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Hello! Thanks for stopping by Take Me Away, where I review books of a variety of genres. My favorite genres are literary and contemporary fiction, though I also enjoy some mystery/thrillers. I also enjoy sociological and psychological non-fiction. Check out the tabs across the top to navigate the site. All the reviews on this site are categorized by title (fiction or non-fiction) or by author. Check out the "About Jenny" section to learn a little more about me. Thanks again for stopping by, and feel free to leave a comment even if it's just to say hi! =)
Monday, June 18, 2012
Author: Brandon W. Jones
Publisher: Algonquin Books of Chapel Hill (Workman Publishing)
Pub. Date: May 1, 2012
All Woman and Springtime is an important book because it sheds light on an issue that isn't talked about all that much. International human trafficking is one of those egregious crimes that is happening all around us, but we tend to be easily sheltered from it because of its underground nature.
Gyong-Ho (Gi) and Il-Sun are two young girls growing up in an orphanage in North Korea. All they know is a life of praising the Dear Leader, staying in the orphanage, and working at a garment factory. Gi and Il-Sun end up becoming friends, and Gi admires and looks up to Il-Sun (whom she thinks of as "all woman and springtime"). We are shown through some flashbacks that prior to living at the orphanage, Gi was worked and tortured in a North Korean gulag which has led to her lack of emotional affect and initial inability to connect with anyone. She also has a genius ability with numbers that might be her way of managing her anxiety and escaping into her mind. Il-Sun on the other hand lived a nice life prior to ending up in the orphanage and also has her beauty to rely on. It's this beauty and slightly rebellious nature that leads her and Gi into trouble. Their naivete that is a result of the environment they grew up in leads to their being easily manipulated. The girls are sold into sexual slavery first in South Korea and then in the United States. In some graphic scenes, we're exposed to the truth of what girls in this situation are forced to do as well as the factors that lead to their imprisonment and inability to escape.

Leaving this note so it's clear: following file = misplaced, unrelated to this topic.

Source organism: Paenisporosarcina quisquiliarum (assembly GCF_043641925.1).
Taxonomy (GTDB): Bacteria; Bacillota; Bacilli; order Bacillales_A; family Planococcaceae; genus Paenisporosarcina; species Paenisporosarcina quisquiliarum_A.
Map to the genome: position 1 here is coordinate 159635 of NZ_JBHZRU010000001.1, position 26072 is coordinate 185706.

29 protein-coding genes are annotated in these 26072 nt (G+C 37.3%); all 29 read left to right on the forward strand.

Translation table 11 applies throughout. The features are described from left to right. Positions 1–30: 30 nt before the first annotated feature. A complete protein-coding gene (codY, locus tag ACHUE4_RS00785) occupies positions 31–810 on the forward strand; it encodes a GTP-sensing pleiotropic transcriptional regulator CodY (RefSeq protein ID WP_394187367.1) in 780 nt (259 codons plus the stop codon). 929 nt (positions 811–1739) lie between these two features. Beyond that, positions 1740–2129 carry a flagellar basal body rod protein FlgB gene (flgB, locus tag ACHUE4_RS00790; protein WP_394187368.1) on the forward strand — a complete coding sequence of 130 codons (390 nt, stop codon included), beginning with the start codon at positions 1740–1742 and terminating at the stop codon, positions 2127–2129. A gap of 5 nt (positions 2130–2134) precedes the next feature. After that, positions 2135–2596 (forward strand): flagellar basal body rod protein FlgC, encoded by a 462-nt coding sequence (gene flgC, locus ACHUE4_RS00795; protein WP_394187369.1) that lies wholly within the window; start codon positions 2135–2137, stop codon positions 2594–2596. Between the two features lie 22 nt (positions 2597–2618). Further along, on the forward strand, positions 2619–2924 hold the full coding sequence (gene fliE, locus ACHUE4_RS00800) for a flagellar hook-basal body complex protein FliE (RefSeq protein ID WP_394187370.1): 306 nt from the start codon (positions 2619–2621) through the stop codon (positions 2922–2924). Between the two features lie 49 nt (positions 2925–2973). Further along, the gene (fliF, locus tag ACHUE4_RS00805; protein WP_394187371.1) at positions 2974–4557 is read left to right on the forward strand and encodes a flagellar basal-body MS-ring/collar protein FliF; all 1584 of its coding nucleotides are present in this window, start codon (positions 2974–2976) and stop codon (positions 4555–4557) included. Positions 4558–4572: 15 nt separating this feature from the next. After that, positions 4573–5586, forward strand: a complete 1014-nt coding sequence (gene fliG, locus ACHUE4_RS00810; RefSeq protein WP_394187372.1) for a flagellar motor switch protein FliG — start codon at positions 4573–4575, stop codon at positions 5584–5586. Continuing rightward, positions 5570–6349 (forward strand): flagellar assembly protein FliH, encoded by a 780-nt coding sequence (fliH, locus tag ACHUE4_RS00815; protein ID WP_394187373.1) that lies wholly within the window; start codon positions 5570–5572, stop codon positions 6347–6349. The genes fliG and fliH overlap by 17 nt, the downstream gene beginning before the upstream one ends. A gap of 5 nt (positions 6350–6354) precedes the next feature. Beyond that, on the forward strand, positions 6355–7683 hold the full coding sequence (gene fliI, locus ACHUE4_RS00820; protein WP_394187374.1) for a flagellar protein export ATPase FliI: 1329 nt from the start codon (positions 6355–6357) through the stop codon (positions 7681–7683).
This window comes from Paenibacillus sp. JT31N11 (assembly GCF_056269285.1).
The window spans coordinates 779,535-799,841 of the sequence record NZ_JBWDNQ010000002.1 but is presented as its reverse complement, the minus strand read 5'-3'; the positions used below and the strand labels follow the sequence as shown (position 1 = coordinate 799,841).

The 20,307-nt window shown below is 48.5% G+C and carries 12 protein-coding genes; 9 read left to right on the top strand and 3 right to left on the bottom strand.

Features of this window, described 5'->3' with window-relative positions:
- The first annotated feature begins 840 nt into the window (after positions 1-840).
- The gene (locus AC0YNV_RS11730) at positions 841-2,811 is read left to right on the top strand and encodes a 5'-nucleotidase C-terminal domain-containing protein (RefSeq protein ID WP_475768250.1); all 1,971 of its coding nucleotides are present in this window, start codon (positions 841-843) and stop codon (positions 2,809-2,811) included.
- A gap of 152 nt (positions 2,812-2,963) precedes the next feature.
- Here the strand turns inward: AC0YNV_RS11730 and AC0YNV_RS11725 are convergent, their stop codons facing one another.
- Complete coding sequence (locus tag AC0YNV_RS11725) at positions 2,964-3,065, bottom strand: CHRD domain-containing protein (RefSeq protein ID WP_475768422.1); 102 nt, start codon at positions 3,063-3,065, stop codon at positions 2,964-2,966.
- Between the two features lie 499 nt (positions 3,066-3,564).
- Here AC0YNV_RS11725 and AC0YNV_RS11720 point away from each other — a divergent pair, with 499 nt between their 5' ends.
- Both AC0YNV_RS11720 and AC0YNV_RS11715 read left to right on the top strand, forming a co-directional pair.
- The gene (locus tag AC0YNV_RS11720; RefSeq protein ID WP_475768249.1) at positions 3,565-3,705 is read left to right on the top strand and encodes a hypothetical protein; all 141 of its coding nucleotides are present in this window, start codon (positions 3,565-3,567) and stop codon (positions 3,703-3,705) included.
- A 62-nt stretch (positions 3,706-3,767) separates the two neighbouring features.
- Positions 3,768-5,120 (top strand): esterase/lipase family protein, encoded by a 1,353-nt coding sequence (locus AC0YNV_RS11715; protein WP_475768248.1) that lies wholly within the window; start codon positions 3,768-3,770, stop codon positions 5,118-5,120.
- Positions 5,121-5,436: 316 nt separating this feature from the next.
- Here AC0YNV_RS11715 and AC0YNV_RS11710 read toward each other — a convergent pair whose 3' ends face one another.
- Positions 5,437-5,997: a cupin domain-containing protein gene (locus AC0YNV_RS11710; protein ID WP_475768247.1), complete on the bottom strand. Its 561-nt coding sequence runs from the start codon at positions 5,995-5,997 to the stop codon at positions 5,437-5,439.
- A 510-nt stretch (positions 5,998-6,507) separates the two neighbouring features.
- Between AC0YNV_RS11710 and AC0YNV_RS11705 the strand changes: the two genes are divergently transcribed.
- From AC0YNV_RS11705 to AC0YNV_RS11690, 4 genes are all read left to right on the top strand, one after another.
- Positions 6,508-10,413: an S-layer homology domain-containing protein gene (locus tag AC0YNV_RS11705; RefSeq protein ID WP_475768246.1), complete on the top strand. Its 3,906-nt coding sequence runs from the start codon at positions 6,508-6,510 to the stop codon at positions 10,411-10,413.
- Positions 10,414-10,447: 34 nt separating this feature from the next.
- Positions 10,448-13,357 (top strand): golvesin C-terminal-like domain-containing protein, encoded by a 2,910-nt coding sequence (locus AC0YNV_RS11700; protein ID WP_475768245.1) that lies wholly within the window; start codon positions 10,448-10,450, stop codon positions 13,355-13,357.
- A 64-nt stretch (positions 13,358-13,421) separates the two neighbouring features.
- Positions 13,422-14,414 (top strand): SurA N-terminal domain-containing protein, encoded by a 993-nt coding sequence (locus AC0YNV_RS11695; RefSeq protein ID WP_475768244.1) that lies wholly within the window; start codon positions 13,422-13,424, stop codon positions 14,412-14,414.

This book fit a lot into its pages. First you have to really get to know and like the characters before the meat of the plot happens. But even the first part was an interesting look into life in North Korea for who don't know much about it. (I, on the other hand, feel like I've read a lot on this topic but still found it interesting). It was heartbreaking to read about what these girls went through. And in this case, the girls have been so isolated in their home country that they have to juxtapose gaining an understanding of the rest of the world with the seedy environments they're in. And seeing the ways the pimps and madams were able to manipulate them into believing that they had no choice to stay by perpetuating the lies the North Koreans gave them adds to the heartbreak.
It was easy to get invested with these characters, especially Gi. I almost feel like the book could have been even longer, as it had spanned a large amount of time and events and even at close to 400 pages, it seemed we had to skim over some parts. But other than that, All Woman and Springtime was an opportune and eye opening novel.